Badvocacy

One of my recurrent sources of frustration with my fellow geeks is that most are just plain lousy at convincing others to try technologies. It's only because the stuff geeks make is so flat-out valuable that anybody else ever even gives it a try. Seriously: Stop naming things with clever acronyms and waiting for people to get the joke.

So I've tried to do the right thing and start sharing what I've learned. Thus, "How to keep blogs from scaring the hell out of people" I'm no great coder, I'm a lousy designer, but one thing I am good at is trying to help regular people see the value of different kinds of technologies.

On the other hand, I'm tempted to do a lot more evil as well. I keep thinking about the fact that, basically, some bloggers will believe anything, at least for long enough to post it on the web. Then, of course, things devolve into the usual finger-pointing and ass-fact-checking and all that kind of stupidity. There's still that little window of time, though, when you can get the credulous to write about or link to just about anything.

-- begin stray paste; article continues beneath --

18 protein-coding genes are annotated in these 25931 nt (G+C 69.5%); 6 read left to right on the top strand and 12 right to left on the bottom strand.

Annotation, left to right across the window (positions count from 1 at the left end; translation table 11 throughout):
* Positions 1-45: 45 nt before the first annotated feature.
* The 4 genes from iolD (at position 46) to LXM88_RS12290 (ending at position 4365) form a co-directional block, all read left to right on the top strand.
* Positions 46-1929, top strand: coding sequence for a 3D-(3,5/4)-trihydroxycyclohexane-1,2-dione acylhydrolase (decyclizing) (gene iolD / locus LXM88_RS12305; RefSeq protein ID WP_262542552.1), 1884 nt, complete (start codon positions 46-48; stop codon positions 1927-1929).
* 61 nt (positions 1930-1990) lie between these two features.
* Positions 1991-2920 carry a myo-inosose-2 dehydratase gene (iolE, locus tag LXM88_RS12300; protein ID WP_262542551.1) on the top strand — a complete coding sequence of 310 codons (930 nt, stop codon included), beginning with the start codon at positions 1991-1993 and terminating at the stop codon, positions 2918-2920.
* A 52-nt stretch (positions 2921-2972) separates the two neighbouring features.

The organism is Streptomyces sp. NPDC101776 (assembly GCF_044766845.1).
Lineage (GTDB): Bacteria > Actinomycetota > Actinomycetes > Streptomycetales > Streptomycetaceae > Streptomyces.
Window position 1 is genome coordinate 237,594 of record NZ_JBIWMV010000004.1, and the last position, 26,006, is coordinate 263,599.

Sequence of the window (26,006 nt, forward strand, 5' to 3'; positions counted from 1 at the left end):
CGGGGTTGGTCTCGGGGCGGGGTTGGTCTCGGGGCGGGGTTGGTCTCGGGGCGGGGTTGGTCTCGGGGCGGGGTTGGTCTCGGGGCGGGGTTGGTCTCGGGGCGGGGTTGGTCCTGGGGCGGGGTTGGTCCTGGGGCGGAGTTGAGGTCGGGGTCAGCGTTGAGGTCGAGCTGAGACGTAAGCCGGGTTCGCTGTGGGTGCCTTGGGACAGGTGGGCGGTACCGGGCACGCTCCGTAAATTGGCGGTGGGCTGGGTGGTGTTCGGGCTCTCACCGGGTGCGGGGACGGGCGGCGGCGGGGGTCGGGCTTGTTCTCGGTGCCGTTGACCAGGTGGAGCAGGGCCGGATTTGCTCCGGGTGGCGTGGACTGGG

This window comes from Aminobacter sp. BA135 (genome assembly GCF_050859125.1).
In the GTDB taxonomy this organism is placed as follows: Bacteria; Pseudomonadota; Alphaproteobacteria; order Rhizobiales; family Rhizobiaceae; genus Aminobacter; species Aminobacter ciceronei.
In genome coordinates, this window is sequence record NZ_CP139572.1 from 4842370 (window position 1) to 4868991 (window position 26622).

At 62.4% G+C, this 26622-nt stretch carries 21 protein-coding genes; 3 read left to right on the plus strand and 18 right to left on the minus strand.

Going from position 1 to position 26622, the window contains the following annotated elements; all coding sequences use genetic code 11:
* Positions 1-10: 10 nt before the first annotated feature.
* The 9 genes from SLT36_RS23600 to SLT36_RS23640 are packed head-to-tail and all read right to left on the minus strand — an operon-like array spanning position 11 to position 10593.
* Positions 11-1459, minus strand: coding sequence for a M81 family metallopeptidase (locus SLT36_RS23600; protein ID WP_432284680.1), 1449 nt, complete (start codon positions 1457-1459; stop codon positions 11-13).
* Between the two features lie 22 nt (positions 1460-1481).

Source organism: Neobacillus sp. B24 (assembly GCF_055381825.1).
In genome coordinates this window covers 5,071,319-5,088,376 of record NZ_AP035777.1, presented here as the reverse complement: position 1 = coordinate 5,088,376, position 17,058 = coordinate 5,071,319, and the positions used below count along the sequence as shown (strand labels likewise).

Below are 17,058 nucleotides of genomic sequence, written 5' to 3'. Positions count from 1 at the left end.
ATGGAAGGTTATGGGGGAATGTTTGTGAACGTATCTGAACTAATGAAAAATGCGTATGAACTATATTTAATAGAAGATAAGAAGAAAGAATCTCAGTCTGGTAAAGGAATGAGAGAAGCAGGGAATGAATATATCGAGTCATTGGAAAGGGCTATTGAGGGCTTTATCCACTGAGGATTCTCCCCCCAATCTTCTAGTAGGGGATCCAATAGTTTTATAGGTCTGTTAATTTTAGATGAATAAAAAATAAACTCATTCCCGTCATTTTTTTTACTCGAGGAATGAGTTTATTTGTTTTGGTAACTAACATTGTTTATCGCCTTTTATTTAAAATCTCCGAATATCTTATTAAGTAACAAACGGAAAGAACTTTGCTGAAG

What I think we should do is start a kind of anti-Snopes. A place to store confirmation of any piece of bad information, with some really reassuring tones that the random alarmist, xenophobic, improbable assertion that's found its way into your inbox is absolutely true. Kind of the dark opposite of Pardon me for being forward.

And judging by all the ads on Snopes, there's probably a lot of money in it. It's like Fox News, only we acknowledge our intellectual dishonesty.

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